Limiting Reactant Formula
Limiting Reactant Formula
A chemical reaction continues as long as there are reactants to sustain it. If one does not use one of the reactants, then the chemical reaction will stop there. Furthermore, since it limits the number of products that can be formed, the initial reactants used therein are also called limiting reactant equations and the Limiting Reactant Formula must be retained for successfully conducting reactions. Detection of limiting reactants in chemical reactions can be done in many different ways. Simply looking at the amount of each reactant and choosing the smaller amount is not enough. However, stoichiometry plays a major role and plays an important role in determining which reactants are truly limiting here.
What is Limiting reactant?
Iron (III) sulphate formula or ferrous sulphate is an inorganic salt of the formula Fe2(SO4)3. It is yellow and water-soluble. This molecule is composed of Fe+3 cations and SO4-2 anions. It is found in a variety of minerals, but the most prominent are marcasite and pyrite. Ferrous sulphate is mainly obtained from nature, but it can also be produced by treating ferrous sulphate with sulfuric acid at high temperatures. In this article, one can learn about the formula of ferric sulphate and its chemical structure, properties, and uses. For more information about Limiting Reactant Formula, students can visit Extramarks.
The Steps to Determine the Limiting Reagent or the Limiting Reactant is as Follows:
To determine the Limiting Reactant Formula or reactant:
If it is not in a balanced form, then one must first balance the chemical formula.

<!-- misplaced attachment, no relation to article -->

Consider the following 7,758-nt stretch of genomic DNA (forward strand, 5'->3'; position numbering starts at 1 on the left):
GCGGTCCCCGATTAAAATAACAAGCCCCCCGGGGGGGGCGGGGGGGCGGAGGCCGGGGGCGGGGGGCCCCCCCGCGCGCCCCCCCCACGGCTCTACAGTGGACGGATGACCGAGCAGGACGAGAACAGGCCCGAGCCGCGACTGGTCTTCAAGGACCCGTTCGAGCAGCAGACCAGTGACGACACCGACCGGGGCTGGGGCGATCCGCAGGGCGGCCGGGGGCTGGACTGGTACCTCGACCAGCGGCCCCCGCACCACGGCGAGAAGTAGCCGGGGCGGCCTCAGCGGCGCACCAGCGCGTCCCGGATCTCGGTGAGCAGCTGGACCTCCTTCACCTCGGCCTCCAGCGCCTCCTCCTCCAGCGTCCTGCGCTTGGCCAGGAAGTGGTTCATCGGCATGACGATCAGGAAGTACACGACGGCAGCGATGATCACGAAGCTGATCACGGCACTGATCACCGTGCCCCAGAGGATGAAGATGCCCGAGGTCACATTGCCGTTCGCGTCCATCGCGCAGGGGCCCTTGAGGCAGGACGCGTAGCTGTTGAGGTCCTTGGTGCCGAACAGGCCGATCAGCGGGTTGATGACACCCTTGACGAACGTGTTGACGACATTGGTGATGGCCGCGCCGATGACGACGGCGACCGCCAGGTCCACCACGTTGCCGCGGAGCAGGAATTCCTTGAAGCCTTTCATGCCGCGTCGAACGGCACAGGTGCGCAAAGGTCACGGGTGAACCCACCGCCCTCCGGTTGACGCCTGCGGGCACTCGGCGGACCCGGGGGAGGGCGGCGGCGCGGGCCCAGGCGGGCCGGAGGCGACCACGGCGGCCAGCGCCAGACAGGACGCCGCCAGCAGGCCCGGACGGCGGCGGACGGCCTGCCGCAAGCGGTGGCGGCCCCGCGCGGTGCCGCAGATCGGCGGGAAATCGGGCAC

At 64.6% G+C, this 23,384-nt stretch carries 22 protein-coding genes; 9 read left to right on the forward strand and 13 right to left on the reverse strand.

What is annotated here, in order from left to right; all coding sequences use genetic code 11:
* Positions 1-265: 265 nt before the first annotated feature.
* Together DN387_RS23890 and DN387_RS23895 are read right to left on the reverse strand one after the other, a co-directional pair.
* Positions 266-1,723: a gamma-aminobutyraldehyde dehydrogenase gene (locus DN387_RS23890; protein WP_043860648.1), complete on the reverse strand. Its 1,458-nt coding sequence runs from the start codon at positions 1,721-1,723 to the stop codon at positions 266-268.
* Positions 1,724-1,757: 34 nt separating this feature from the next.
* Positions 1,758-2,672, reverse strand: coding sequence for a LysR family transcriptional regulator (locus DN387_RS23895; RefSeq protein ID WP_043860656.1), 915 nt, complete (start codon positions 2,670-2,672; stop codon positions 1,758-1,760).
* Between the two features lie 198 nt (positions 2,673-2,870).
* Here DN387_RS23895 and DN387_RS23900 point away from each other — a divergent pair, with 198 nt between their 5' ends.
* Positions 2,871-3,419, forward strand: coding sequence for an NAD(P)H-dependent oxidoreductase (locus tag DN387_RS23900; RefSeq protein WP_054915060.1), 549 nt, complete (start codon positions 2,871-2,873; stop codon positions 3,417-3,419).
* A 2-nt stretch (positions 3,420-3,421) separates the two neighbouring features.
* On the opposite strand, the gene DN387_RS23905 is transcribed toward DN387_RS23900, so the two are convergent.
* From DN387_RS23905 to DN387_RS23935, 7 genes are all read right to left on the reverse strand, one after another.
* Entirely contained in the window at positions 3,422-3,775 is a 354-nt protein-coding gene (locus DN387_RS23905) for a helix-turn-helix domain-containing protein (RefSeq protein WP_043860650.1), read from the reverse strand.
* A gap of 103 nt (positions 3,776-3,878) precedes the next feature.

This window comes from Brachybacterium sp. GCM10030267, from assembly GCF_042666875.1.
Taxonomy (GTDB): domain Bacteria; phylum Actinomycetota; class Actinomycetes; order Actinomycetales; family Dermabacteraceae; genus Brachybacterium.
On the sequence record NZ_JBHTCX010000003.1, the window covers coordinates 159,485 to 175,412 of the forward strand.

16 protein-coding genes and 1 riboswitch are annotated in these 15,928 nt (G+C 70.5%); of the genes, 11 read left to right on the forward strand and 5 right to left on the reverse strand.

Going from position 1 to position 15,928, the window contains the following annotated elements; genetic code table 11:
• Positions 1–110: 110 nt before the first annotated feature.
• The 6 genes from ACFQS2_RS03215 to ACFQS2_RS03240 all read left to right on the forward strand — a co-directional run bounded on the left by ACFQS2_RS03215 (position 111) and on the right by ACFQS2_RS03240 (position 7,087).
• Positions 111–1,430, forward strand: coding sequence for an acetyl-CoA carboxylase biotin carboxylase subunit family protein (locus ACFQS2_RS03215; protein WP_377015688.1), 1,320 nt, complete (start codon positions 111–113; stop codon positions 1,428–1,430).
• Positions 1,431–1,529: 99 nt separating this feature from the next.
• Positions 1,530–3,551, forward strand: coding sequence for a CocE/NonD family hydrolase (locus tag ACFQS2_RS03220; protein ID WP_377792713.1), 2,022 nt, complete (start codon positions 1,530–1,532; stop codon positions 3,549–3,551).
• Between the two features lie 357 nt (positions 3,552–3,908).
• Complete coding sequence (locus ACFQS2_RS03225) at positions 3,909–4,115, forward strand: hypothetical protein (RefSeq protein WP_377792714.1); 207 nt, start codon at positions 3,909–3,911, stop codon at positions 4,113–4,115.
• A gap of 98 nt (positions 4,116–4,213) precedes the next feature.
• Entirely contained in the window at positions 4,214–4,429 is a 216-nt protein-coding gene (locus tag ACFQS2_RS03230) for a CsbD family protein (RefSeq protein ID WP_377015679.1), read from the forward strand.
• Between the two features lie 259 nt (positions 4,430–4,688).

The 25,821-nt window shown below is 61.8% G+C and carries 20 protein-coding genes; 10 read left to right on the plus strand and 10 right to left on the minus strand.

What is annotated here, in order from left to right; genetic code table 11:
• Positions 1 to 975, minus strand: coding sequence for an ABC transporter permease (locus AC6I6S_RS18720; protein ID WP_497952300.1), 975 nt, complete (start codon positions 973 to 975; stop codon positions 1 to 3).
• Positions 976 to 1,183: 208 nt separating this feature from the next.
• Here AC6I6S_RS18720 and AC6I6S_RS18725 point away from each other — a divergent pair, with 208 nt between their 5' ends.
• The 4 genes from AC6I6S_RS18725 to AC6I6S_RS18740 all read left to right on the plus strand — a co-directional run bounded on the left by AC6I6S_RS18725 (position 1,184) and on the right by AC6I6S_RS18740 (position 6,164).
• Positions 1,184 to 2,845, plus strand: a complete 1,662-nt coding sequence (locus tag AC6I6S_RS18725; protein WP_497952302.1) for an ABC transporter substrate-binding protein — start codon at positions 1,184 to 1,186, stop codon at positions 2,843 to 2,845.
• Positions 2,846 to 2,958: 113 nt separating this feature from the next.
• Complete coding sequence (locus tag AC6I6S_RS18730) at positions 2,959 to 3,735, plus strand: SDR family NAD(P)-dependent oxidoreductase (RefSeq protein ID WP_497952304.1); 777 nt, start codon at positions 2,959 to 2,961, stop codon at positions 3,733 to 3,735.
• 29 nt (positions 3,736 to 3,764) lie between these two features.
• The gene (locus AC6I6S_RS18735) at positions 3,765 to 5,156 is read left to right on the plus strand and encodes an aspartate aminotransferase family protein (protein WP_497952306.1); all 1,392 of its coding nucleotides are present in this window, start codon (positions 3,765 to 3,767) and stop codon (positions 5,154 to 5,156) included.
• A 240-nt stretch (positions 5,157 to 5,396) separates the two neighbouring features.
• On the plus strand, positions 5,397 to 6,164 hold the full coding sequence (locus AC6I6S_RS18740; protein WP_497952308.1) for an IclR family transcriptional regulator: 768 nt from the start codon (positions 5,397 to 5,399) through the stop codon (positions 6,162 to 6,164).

Next, one must find out the number of moles of each reactant in the course of the reaction.
Further, one must calculate the number of products obtained from a complete reaction.
One decides which reactant produces the least amount of product, and that is the Limiting Reactant Formula.
- Comparison of reactant amounts:
This method works best when there are only two reactants in the reaction. Here, one reactant A is chosen and the balanced equation helps determine the amount of the other reactant B required to react with A. However, if the amount of B actually present increases the required amount, then B is in excess and A is the limiting reactant. If the amount of B present does not need to be very high, then B is the limiting reactant here. Students are advised to learn Limiting Reactant Formula on Extramarks.
- Comparison of product quantities that can be formed from a single starting material:
In this technique, chemical formulas help calculate the amount of one product that can be produced with the amount of each reactant present. The limiting reactant here is the one that can produce the smallest amount of the product under consideration. This method is much easier to extend to any number of reactants than the first. Students can peruse the Limiting Reactant Formula on Extramarks.
A limiting factor is basically a variation in a system that results in noticeable changes in the performance or other measures of some kind of structure when small changes are made. Factors that do not constrain a particular range of initial conditions may constrain other ranges of initial conditions that include the factor. Limiting Reactant Formula and other formulas are available on Extramarks.
Solved Example for You
Question: Identify and recognise the limiting reactants when 5.43 moles of Na react with 4.25 moles of O2 in the following equation.
4Na + O2 → 2Na2O
Solution: One of the simplest and easiest ways to identify the limiting reactant is to compare the amount of product produced by each reactant. Stoichiometry is used to create the ratio of reactants and products present in the chemical formula as follows:
5.43 mol Na x 2 mol Na2O/4 mol Na = 2.72 mol Na2O
(5.43 mol Na gives 2.72 mol Na2O)
4.25 moles O2 x 2 moles Na2O/1 mole O2 = 8.50 moles Na2O
(4.25 mol O2 gives 8.50 mol Na2O)
In the above reaction, Na produces less Na2O than O2. So Na is the limiting reactant or reagent here. Note that the initial amount of Na is actually higher than the initial amount of O2. However, stoichiometry indicates that Na runs out before that. For more information about Limiting Reactant Formula and other academic reference materials students must visit the website of Extramarks.